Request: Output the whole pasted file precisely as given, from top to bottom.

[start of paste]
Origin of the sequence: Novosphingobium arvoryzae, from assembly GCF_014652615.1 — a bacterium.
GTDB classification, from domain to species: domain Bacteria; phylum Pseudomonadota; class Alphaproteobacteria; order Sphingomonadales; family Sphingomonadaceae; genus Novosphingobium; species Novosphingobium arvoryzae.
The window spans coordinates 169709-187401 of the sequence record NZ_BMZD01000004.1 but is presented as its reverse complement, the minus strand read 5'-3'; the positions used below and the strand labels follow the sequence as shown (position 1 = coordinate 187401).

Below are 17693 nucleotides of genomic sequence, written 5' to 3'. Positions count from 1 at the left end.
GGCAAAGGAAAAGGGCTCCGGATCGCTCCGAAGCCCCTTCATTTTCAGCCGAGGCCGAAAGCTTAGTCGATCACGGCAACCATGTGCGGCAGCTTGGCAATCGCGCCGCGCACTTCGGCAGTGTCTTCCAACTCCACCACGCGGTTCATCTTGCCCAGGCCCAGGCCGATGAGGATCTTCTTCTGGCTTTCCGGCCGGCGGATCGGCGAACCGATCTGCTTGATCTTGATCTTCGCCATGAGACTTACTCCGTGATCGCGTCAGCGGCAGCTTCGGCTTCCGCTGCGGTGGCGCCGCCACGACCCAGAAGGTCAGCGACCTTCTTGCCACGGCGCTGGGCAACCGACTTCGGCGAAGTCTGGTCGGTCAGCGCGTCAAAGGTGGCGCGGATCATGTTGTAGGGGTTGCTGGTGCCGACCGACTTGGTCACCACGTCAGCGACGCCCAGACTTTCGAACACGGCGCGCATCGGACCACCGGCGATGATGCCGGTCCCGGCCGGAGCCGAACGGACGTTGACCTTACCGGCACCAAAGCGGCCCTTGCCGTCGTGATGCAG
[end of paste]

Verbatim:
Origin of the sequence: Novosphingobium arvoryzae, from assembly GCF_014652615.1 — a bacterium.
GTDB classification, from domain to species: domain Bacteria; phylum Pseudomonadota; class Alphaproteobacteria; order Sphingomonadales; family Sphingomonadaceae; genus Novosphingobium; species Novosphingobium arvoryzae.
The window spans coordinates 169709-187401 of the sequence record NZ_BMZD01000004.1 but is presented as its reverse complement, the minus strand read 5'-3'; the positions used below and the strand labels follow the sequence as shown (position 1 = coordinate 187401).

Below are 17693 nucleotides of genomic sequence, written 5' to 3'. Positions count from 1 at the left end.
GGCAAAGGAAAAGGGCTCCGGATCGCTCCGAAGCCCCTTCATTTTCAGCCGAGGCCGAAAGCTTAGTCGATCACGGCAACCATGTGCGGCAGCTTGGCAATCGCGCCGCGCACTTCGGCAGTGTCTTCCAACTCCACCACGCGGTTCATCTTGCCCAGGCCCAGGCCGATGAGGATCTTCTTCTGGCTTTCCGGCCGGCGGATCGGCGAACCGATCTGCTTGATCTTGATCTTCGCCATGAGACTTACTCCGTGATCGCGTCAGCGGCAGCTTCGGCTTCCGCTGCGGTGGCGCCGCCACGACCCAGAAGGTCAGCGACCTTCTTGCCACGGCGCTGGGCAACCGACTTCGGCGAAGTCTGGTCGGTCAGCGCGTCAAAGGTGGCGCGGATCATGTTGTAGGGGTTGCTGGTGCCGACCGACTTGGTCACCACGTCAGCGACGCCCAGACTTTCGAACACGGCGCGCATCGGACCACCGGCGATGATGCCGGTCCCGGCCGGAGCCGAACGGACGTTGACCTTACCGGCACCAAAGCGGCCCTTGCCGTCGTGATGCAG